If your next project needs some sound, a bone conductor transducer will have you experimenting with all sorts of objects. If you've ever wired a speaker system before, you'll find this DIY electronics project is fun and easy!
This incredible speaker does not have a moving cone like most speakers you've seen, instead, a small metal rod is wrapped with the voice coil. When current is pulsed through the coil, the magnetic field causes a piece of metal to expand and contract - if pressed against a flat surface or cavity it turns it into a speaker!
0.2 layer height
|Takes about 1.5 hours to print all pieces
The enclosure is a three piece design that snap-fit together. The bonebox-top.stl
part houses the slide switch and audio input jack. The bonebox-case.stl
part houses the amplifier and lithium polymer battery. The bonebox-bottom.stl
part houses the bone conductor transducer exposing the vibrating metal piece but is secured in place with built in clips on the bottom part.
The parts are optimized to slice with MakerWare and printed using PLA with no raft or support material.
Follow the circuit diagram above to connect the components. If your new to electronics, use a bread-board to prototype the circuit before soldering any connections.
Connect the most far left and right terminals to the R+
pins on the TPA2016. The middle terminal will connect to the R-
pin. You will need to jump the R-
pins with a separate wire. We aren't using both channels, so you can also tie R+ and L+ together to make a basic 'stereo mix'
Slide Switch Adapter
Use a JST extension cable to create a slide switch adapter. The positive cable will split a connection to the two terminals of the slide switch. You will need to shorten the length of the JST extensions as short as possible. To avoid soldering the JST extension that is connected to the switch, use another JST extension to solder into VDD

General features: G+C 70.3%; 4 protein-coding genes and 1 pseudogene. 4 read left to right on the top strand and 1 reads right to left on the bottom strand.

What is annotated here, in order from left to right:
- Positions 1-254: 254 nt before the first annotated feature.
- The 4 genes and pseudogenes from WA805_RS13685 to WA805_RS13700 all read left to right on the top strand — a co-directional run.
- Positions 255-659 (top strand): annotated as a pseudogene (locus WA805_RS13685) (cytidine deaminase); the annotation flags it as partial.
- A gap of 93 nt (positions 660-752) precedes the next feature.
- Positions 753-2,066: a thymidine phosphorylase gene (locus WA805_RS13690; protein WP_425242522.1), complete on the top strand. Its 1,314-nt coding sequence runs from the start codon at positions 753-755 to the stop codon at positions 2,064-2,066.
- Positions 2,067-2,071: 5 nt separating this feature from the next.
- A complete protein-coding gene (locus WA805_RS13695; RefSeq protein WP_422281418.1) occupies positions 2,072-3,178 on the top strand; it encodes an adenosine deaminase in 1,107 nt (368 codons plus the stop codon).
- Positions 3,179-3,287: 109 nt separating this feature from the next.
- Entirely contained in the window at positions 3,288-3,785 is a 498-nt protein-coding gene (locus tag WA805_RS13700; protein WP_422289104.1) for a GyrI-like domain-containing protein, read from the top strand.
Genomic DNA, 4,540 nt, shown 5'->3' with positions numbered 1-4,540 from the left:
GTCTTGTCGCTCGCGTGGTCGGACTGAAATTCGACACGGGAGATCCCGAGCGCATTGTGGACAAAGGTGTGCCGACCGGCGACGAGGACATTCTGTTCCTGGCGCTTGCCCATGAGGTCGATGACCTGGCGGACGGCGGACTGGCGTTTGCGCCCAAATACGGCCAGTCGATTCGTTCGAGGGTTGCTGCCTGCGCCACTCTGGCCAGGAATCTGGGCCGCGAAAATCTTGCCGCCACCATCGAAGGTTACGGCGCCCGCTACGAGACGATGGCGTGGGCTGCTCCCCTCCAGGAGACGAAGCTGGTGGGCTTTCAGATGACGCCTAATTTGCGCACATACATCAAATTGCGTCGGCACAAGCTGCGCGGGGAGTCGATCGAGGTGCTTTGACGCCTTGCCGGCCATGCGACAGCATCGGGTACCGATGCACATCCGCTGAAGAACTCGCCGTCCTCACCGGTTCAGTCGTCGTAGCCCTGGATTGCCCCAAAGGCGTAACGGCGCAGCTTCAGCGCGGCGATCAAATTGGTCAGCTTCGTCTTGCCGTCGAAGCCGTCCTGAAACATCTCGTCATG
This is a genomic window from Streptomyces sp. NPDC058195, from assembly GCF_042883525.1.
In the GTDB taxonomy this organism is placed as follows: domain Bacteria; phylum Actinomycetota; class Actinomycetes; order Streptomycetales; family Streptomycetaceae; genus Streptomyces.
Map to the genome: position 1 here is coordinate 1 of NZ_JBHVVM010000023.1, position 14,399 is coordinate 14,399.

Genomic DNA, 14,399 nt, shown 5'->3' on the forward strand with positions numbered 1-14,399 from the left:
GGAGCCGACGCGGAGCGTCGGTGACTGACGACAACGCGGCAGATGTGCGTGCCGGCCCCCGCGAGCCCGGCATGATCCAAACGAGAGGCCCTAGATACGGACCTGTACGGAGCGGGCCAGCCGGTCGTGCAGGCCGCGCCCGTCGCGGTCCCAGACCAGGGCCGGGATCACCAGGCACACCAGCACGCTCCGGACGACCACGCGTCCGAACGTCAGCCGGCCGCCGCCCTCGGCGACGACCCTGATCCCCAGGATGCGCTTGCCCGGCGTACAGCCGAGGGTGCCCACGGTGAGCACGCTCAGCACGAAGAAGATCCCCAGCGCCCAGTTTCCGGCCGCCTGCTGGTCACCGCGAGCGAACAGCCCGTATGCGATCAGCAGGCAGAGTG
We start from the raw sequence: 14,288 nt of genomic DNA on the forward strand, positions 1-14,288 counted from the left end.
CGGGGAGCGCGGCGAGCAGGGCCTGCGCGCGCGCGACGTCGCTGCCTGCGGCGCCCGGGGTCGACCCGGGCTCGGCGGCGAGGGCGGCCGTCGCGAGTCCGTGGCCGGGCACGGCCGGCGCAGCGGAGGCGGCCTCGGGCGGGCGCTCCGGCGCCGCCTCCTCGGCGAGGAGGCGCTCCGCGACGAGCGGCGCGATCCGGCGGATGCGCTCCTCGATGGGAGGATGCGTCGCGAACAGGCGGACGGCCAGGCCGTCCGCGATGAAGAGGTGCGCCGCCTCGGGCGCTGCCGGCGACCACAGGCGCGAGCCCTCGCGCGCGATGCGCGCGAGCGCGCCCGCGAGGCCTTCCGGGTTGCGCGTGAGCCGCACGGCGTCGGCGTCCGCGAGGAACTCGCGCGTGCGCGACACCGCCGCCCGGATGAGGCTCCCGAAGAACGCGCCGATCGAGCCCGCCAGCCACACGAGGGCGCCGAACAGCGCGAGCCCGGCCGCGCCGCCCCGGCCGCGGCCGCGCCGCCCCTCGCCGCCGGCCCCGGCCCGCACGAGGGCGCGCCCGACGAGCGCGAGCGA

The bone conductor transducer can be soldered to either the right or left audio channels.
Please note: Bone conductor transducer wires are soldered from the bottom of the amplifier for positioning the circuit into the 3d printed enclosure.
Stereo Headphone Jack
Start by placing the audio input jack into the bonebox-top.stl
part by lightly pushing apart the clips and pushing the input jack into the opening. The jack should snap into place with the tips of the clip holding the input jack in place.
Slide Switch Adapter
The slide switch is pressed into the bonebox-top.stl
part by pushing it into the opening. Once it's secured, set it aside.
The bone conductor transducer is secured to the bonebox-bottom.stl
part with clips built into the part, similar to the bonebox-top.stl
part. The metal plate is exposed so that it can transfer audio more efficiently.
Pull the bone conductor transducer and bonebox-bottom.stl part through the bonebox-case.stl part with the inner lip positioned towards the bottom.
Amplifier + Lipo Battery
Push the amplifier down into the bonebox-case.stl
part, it should stop from hitting the bone conductor with the inner lip holding it in place.
The lipo battery is placed on top of the amplifier. The slide switch adapter and battery wiring should tightly fit into the bonebox-case.stl part.
Gently arrange the wires of the battery and slide switch adapter into the bonebox-case.stl part and snap the bonebox-top.stl piece into place.
Closing it up
Coil up the excess wiring of the bone conductor transducer and press fit the bonebox-bottom.stl
into the bonebox-case.stl
part. Now your bone conductor transducer is packaged up and ready to turn surfaces into speakers!
Works on several different surfaces! Objects that are hollow perform much better than objects that are more dense. Below is a list of materials that it seems to work well with.
The bone conductor transducer produces that best quality sound when it's pressed up against a surface. If the bone conductor box is loosely placed on a surface, it will cause the metal plate to vibrate the surface to much and cause clippy audio.